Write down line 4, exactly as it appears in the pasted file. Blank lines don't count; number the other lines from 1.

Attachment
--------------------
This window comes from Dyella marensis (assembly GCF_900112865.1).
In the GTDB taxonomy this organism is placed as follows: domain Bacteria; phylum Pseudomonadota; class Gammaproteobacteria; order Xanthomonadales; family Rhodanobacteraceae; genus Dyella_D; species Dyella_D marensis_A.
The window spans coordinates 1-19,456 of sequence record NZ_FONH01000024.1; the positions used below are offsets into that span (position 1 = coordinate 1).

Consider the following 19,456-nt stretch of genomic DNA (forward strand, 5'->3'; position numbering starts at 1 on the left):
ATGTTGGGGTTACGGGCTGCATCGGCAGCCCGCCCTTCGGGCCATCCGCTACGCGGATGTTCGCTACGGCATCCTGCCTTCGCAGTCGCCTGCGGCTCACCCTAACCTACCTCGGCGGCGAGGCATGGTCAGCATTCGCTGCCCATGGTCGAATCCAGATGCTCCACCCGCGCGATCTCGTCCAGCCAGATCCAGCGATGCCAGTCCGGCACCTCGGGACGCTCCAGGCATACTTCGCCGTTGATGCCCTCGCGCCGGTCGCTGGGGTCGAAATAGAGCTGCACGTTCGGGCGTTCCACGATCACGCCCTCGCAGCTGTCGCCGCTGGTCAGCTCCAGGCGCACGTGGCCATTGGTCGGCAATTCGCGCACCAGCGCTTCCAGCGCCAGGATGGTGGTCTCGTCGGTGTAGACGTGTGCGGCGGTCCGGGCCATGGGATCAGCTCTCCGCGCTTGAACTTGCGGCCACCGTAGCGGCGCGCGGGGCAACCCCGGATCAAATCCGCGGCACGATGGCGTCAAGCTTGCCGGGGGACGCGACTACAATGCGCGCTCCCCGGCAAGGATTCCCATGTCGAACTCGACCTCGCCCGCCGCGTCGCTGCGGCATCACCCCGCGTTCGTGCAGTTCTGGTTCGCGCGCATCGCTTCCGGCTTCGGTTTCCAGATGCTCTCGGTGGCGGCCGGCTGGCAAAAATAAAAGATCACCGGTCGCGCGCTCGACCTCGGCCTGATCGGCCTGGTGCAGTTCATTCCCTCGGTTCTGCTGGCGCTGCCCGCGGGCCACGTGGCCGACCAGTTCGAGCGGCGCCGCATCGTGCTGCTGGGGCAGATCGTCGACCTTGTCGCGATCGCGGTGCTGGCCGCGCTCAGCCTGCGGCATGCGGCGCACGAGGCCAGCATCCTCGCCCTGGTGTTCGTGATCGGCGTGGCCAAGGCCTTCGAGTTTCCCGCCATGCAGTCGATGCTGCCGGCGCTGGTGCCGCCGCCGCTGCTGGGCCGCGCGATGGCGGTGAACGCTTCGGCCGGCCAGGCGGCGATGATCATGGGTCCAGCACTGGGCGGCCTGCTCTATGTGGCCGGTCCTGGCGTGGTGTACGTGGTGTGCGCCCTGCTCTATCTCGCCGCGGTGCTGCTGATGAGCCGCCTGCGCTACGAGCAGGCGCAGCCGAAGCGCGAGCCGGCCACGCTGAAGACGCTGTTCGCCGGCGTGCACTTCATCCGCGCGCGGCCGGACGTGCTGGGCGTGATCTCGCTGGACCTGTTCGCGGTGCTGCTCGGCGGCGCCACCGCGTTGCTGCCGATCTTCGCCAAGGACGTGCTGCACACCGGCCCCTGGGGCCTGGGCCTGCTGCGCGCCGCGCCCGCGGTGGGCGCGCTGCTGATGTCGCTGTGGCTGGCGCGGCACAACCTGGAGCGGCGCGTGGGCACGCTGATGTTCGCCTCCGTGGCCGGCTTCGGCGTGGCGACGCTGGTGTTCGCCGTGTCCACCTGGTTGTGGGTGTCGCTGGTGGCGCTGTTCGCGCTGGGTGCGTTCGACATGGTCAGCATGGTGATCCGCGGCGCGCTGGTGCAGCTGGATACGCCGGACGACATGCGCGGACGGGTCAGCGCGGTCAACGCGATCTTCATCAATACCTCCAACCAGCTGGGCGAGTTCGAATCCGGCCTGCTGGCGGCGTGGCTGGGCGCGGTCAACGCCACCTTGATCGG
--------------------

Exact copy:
Consider the following 19,456-nt stretch of genomic DNA (forward strand, 5'->3'; position numbering starts at 1 on the left):